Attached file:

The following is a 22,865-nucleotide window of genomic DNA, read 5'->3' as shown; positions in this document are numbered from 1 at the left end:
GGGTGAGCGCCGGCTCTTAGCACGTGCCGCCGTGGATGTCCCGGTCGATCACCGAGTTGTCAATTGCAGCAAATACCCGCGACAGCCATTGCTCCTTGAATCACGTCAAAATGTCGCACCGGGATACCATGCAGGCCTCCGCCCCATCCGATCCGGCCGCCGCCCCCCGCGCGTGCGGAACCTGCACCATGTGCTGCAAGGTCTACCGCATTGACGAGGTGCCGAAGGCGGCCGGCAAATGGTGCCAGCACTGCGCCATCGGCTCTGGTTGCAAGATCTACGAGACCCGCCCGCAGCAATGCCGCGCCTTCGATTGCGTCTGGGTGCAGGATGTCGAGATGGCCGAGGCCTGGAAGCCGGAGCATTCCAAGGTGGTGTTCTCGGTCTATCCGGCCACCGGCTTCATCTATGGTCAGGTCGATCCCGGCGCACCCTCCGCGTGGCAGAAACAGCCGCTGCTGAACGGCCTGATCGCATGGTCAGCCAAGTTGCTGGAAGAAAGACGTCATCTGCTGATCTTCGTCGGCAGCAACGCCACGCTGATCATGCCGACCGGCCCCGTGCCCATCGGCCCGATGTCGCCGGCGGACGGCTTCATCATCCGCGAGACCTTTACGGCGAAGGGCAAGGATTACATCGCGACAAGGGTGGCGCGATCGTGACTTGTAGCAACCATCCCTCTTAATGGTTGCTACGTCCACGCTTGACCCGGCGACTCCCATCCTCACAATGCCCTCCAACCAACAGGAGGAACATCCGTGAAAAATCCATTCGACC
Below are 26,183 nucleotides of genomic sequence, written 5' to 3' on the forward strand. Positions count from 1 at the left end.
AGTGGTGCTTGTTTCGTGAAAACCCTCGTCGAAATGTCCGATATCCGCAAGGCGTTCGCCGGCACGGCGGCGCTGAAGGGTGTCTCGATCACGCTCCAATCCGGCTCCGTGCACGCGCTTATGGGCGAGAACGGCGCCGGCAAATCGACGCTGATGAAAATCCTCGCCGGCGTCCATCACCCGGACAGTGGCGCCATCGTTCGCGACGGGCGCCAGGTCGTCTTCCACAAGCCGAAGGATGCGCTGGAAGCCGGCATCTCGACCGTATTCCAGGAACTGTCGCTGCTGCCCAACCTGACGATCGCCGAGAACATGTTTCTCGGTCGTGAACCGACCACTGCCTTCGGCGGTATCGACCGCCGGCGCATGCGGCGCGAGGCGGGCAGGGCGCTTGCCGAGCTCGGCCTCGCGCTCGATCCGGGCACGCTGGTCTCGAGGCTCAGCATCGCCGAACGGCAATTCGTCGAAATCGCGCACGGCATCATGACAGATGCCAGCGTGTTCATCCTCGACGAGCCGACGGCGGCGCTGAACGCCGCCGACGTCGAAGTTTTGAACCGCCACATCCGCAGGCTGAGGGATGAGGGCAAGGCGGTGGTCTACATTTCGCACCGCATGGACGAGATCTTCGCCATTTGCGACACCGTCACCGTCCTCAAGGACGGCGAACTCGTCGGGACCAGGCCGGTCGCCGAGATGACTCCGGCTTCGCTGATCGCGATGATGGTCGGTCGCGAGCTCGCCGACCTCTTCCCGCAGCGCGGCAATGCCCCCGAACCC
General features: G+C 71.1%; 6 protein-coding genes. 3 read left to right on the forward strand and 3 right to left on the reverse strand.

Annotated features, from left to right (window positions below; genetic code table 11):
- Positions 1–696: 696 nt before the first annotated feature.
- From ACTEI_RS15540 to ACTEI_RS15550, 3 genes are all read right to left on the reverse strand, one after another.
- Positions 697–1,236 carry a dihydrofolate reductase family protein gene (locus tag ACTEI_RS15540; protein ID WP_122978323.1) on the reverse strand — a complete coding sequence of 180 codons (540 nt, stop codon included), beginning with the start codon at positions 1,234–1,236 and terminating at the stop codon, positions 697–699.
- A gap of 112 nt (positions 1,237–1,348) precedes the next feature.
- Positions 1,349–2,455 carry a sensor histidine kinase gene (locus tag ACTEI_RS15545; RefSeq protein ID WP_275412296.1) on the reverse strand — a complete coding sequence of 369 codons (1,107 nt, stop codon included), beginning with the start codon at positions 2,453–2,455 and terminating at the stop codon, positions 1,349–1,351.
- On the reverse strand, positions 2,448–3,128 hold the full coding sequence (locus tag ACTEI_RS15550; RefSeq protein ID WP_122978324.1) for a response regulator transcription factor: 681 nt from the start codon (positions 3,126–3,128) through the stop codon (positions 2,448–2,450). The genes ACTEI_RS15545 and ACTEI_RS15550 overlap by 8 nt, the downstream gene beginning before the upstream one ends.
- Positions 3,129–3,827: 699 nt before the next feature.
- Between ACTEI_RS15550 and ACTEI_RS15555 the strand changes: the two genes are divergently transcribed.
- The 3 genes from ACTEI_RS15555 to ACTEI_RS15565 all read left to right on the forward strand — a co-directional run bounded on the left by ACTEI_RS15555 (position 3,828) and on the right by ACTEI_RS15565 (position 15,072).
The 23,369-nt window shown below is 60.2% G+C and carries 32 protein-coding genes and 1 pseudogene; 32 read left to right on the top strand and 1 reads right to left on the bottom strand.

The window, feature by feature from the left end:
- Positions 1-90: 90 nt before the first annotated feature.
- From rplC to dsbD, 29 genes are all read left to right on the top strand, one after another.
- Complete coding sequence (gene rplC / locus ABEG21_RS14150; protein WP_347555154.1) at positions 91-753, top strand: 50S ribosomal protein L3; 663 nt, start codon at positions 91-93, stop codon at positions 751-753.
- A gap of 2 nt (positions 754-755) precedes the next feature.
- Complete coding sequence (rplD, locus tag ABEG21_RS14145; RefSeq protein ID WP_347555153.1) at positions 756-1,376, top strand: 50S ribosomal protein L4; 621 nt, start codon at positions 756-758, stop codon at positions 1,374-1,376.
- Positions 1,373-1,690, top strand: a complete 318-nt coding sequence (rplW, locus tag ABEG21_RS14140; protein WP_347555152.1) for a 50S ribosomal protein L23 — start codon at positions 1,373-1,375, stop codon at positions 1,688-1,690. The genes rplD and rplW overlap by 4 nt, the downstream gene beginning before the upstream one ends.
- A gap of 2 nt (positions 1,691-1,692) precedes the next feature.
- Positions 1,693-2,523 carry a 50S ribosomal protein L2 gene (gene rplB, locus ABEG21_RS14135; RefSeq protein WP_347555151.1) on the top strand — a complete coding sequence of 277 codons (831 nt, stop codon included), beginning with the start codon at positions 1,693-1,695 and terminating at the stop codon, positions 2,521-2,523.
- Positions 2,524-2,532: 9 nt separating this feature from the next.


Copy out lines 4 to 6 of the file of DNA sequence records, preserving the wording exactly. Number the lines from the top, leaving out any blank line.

AGTGGTGCTTGTTTCGTGAAAACCCTCGTCGAAATGTCCGATATCCGCAAGGCGTTCGCCGGCACGGCGGCGCTGAAGGGTGTCTCGATCACGCTCCAATCCGGCTCCGTGCACGCGCTTATGGGCGAGAACGGCGCCGGCAAATCGACGCTGATGAAAATCCTCGCCGGCGTCCATCACCCGGACAGTGGCGCCATCGTTCGCGACGGGCGCCAGGTCGTCTTCCACAAGCCGAAGGATGCGCTGGAAGCCGGCATCTCGACCGTATTCCAGGAACTGTCGCTGCTGCCCAACCTGACGATCGCCGAGAACATGTTTCTCGGTCGTGAACCGACCACTGCCTTCGGCGGTATCGACCGCCGGCGCATGCGGCGCGAGGCGGGCAGGGCGCTTGCCGAGCTCGGCCTCGCGCTCGATCCGGGCACGCTGGTCTCGAGGCTCAGCATCGCCGAACGGCAATTCGTCGAAATCGCGCACGGCATCATGACAGATGCCAGCGTGTTCATCCTCGACGAGCCGACGGCGGCGCTGAACGCCGCCGACGTCGAAGTTTTGAACCGCCACATCCGCAGGCTGAGGGATGAGGGCAAGGCGGTGGTCTACATTTCGCACCGCATGGACGAGATCTTCGCCATTTGCGACACCGTCACCGTCCTCAAGGACGGCGAACTCGTCGGGACCAGGCCGGTCGCCGAGATGACTCCGGCTTCGCTGATCGCGATGATGGTCGGTCGCGAGCTCGCCGACCTCTTCCCGCAGCGCGGCAATGCCCCCGAACCC
General features: G+C 71.1%; 6 protein-coding genes. 3 read left to right on the forward strand and 3 right to left on the reverse strand.

Annotated features, from left to right (window positions below; genetic code table 11):